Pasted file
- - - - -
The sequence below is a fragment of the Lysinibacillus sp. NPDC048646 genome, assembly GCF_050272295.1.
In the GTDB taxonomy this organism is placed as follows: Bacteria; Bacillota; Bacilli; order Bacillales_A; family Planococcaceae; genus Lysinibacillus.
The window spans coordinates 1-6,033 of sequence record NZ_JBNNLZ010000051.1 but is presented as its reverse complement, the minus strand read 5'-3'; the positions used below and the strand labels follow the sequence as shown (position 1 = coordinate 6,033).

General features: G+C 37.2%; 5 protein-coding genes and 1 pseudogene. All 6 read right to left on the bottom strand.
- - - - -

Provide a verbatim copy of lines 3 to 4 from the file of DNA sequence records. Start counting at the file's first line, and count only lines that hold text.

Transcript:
The window spans coordinates 1-6,033 of sequence record NZ_JBNNLZ010000051.1 but is presented as its reverse complement, the minus strand read 5'-3'; the positions used below and the strand labels follow the sequence as shown (position 1 = coordinate 6,033).

General features: G+C 37.2%; 5 protein-coding genes and 1 pseudogene. All 6 read right to left on the bottom strand.